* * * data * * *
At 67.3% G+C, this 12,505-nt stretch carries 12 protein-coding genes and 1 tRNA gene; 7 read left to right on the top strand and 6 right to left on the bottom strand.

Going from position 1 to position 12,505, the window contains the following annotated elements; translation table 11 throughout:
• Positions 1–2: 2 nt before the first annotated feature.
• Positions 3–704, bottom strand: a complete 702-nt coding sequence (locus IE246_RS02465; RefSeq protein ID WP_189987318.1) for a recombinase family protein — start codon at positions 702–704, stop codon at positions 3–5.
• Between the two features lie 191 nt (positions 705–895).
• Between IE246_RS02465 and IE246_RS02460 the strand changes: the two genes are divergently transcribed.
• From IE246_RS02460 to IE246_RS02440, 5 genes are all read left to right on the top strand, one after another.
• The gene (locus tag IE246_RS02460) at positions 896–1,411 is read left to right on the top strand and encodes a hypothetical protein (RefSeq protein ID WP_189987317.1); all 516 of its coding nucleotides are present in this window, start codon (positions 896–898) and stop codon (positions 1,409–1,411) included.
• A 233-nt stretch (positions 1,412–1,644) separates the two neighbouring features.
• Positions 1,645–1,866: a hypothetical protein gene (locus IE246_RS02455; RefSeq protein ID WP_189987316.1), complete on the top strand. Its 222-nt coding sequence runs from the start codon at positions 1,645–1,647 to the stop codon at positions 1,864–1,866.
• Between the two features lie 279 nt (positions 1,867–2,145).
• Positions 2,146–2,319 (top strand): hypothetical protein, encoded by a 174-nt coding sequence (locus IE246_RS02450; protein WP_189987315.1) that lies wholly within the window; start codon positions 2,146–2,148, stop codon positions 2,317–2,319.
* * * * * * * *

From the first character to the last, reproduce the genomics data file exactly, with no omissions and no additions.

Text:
At 67.3% G+C, this 12,505-nt stretch carries 12 protein-coding genes and 1 tRNA gene; 7 read left to right on the top strand and 6 right to left on the bottom strand.

Going from position 1 to position 12,505, the window contains the following annotated elements; translation table 11 throughout:
• Positions 1–2: 2 nt before the first annotated feature.
• Positions 3–704, bottom strand: a complete 702-nt coding sequence (locus IE246_RS02465; RefSeq protein ID WP_189987318.1) for a recombinase family protein — start codon at positions 702–704, stop codon at positions 3–5.
• Between the two features lie 191 nt (positions 705–895).
• Between IE246_RS02465 and IE246_RS02460 the strand changes: the two genes are divergently transcribed.
• From IE246_RS02460 to IE246_RS02440, 5 genes are all read left to right on the top strand, one after another.
• The gene (locus tag IE246_RS02460) at positions 896–1,411 is read left to right on the top strand and encodes a hypothetical protein (RefSeq protein ID WP_189987317.1); all 516 of its coding nucleotides are present in this window, start codon (positions 896–898) and stop codon (positions 1,409–1,411) included.
• A 233-nt stretch (positions 1,412–1,644) separates the two neighbouring features.
• Positions 1,645–1,866: a hypothetical protein gene (locus IE246_RS02455; RefSeq protein ID WP_189987316.1), complete on the top strand. Its 222-nt coding sequence runs from the start codon at positions 1,645–1,647 to the stop codon at positions 1,864–1,866.
• Between the two features lie 279 nt (positions 1,867–2,145).
• Positions 2,146–2,319 (top strand): hypothetical protein, encoded by a 174-nt coding sequence (locus IE246_RS02450; protein WP_189987315.1) that lies wholly within the window; start codon positions 2,146–2,148, stop codon positions 2,317–2,319.